• Pippa Adams says:

        That’s good to hear about Classic Who! I haven’t had a chance to look at a lot of it yet (though it’s on the list!) That would be really interesting to see in New Who.

        • There’s definitely a greater variety of companions and their motivations in Classic Who, but at the same time often those motivations are mentioned once and then tend to disappear into the stories, which are a lot more plot-driven than character-driven (with some notable exceptions).

          Big Finish has done the interesting thing of combining our modern need for character & more women leading stories with the great raw material of Classic Who, giving greater depth to characters like Peri (who was a botany student, something barely mentioned in the actual stories she appeared in, despite the potential of that idea) or Mel (a computer programmer) or Nyssa (an alien scientist).

          Spearhead from Space, the first Jon Pertwee story, and Robot, the first Tom Baker story, are both really good introductions to Classic Who which provide agency & some good material to the companions of the time (Liz Shaw and Sarah Jane Smith, respectively).

  2. You should read the post I published today! I think that Rose and Donna leaving with the Doctor is really understandable, because the Doctor represents a life where money doesn’t matter. That is less compelling to Martha, which is why she can (and does) leave after a short period. As a poor person, I can see the almost breathtaking appeal of jumping ship, of never having to live paycheck-to-paycheck, coupled with the kinds of adventures (vacations) I’ll never be able to afford.

    • Pippa Adams says:

      I loved your analysis of the difference between poor and well-off companions, that’s definitely an important part of the issue – and a major reason why Rose and Donna would jump into the TARDIS.

  3. Worth noting I think that Donna turned the Doctor down once, regretted her decision, and then actively hunted him down (solving mysteries in the mean time). She had her bags packed to join him!

    So I think she had a bit more agency than the younger female companions of that era, though you have a fair point that she didn’t have a lot to leave behind.

    I don’t know how understandable it would be for a companion (including male companions) who had a young family to go away in the TARDIS. Craig, for instance, feels off the table now that he has a partner and baby.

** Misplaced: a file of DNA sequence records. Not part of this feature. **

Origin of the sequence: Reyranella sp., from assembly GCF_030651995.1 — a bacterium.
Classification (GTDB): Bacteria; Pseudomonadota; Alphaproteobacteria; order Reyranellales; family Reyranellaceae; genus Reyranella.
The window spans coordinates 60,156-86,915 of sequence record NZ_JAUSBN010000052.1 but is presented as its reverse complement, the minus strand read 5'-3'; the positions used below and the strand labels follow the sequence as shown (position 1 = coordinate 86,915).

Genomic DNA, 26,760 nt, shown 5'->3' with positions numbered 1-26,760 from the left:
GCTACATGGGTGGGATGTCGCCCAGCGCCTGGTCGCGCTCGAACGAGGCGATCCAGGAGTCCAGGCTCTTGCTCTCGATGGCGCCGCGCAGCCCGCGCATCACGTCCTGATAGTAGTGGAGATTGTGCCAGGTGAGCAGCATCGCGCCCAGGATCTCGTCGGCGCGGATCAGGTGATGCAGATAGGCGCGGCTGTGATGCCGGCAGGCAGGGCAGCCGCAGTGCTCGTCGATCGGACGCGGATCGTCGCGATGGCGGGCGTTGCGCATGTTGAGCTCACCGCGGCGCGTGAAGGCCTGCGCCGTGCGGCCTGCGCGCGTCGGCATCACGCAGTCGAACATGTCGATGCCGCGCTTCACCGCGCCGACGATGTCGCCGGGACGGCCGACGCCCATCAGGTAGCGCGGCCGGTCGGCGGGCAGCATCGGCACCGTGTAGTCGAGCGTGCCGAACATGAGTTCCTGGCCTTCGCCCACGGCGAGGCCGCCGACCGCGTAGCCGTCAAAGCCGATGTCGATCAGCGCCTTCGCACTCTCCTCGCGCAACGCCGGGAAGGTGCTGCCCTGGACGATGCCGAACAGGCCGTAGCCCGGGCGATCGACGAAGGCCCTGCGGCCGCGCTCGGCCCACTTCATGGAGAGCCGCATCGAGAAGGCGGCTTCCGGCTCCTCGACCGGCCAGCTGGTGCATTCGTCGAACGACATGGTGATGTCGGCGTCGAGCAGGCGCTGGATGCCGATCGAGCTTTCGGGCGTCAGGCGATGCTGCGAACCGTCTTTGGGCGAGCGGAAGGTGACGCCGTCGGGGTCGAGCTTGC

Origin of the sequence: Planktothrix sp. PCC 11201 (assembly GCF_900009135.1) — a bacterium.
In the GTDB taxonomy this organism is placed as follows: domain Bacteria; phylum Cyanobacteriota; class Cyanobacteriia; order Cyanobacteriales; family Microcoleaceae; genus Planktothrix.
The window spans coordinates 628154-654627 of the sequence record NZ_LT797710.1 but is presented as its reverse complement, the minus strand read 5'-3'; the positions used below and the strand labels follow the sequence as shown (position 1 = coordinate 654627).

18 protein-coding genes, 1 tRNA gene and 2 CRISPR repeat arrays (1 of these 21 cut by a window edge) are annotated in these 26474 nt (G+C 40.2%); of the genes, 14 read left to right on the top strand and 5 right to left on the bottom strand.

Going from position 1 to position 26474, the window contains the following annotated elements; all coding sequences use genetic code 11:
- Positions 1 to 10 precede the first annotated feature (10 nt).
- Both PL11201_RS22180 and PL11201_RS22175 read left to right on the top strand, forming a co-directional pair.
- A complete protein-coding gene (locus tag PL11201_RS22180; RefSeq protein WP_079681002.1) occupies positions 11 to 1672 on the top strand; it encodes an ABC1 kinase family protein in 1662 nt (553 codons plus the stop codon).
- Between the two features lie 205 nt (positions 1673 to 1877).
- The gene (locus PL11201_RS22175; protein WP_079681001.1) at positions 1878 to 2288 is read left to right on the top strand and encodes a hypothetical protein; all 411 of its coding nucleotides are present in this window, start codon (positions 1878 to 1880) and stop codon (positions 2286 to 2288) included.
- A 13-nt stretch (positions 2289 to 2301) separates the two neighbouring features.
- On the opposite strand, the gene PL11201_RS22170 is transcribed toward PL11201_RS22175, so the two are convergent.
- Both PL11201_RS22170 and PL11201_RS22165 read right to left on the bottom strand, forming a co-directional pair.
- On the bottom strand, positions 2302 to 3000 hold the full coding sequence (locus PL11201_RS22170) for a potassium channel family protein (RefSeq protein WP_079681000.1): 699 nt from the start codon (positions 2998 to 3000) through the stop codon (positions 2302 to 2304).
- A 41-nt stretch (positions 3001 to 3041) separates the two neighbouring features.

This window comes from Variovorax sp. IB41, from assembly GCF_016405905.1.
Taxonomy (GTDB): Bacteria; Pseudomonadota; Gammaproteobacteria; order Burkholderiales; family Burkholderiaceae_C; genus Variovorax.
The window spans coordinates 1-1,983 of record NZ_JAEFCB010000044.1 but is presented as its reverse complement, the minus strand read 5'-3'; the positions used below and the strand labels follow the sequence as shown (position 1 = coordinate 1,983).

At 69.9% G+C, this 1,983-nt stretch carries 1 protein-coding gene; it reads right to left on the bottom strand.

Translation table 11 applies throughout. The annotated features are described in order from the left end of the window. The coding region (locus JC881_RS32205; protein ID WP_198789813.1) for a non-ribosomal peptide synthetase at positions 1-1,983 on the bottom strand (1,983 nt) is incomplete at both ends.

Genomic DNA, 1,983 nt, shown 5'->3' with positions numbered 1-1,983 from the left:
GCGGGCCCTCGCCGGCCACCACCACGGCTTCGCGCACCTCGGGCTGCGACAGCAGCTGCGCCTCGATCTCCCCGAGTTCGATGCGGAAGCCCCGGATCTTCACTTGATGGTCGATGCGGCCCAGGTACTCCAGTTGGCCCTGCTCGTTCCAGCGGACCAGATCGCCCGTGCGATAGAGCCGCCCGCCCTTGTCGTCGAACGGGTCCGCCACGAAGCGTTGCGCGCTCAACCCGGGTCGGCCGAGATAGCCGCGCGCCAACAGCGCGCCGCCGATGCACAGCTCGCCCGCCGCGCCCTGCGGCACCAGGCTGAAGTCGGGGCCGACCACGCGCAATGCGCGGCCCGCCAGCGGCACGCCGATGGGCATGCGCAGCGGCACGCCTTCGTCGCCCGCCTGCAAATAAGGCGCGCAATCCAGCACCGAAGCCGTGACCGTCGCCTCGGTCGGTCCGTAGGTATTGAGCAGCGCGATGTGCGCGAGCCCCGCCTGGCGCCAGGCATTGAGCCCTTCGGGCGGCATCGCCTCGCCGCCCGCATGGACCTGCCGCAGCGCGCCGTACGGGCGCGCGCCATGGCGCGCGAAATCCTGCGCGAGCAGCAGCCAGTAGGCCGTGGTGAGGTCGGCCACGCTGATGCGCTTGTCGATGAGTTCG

On the other hand, someone having a mid-life crisis, or feeling shattered by the pressures of a high stress job, would be a lot more sympathetic.

    I’d love to see an older companion who deals with empty nest syndrome by fleeing the nest herself, when her children are grown up!

    It’s difficult, though. A female character who is seen as abandoning responsibilities is likely to come under a lot of criticism that wouldn’t necessarily be pointed at a male character who does the same thing.

    Personally what I’d love to see in a companion is a New Who version of the models we were offered in the old days – one from the future, or from the past, who brings a different perspective to the Doctor and his travels. Imagine a young woman of Edwardian times, struggling to even be allowed to vote, or shackled by domestic service, who REALLY has something to run away from, and how she would view our contemporary world. And while Jack and River are both “from” the future, we haven’t had a longer term companion with that perspective.

    What about Madame Pompadour, if the Eleventh Doctor could line up the TARDIS and snatch her from her time stream? She could offer the Sarah Jane style older woman perspective.

    I do think it’s important that some people turn him down, from time to time. Every bit as important as who chooses to go with him.

    • Elle Clegg says:

      It occured to me that the current Doctor has pretty good control of the TARDIS. In theory it would be possible for someone to go adventuring with him and be back before anyone missed them. It would certainly be interesting to see how they explain any changes to their friends and family.

      • Very true, and you can see the temptation that might hold – say to a new mother desperate for a night off from the crying baby. But then, she’d be more likely to stagger to Amy & Rory’s bunk beds and just sleep until it was time to go home again, so maybe that’s not the best scenario.

    • Brass Cupcake says:

      – “Personally what I’d love to see in a companion is a New Who version of the models we were offered in the old days – one from the future, or from the past, who brings a different perspective to the Doctor and his travels. Imagine a young woman of Edwardian times, struggling to even be allowed to vote, or shackled by domestic service”

      I love this idea. Recruiting a companion from the past or future, which also opens up all kinds of social commentary as the character adjusts to different freedoms and social biases. Not to mention the technological or intellectual advancement that a future companion could provide, as a challenge to The Doctor. I’m sad that Astrid Perth (Kylie Minogue, “Voyage of the Damned”) never got to become a companion.

      I think the writers feel locked into a companion from the present because that is the most literal way to give the audience someone to relate to.

      • The nice thing about Jack as a companion from the future was the conversation that opened up about sexuality and the really QUITE subversive idea that in the future, humans would all be omnisexual without even thinking about it.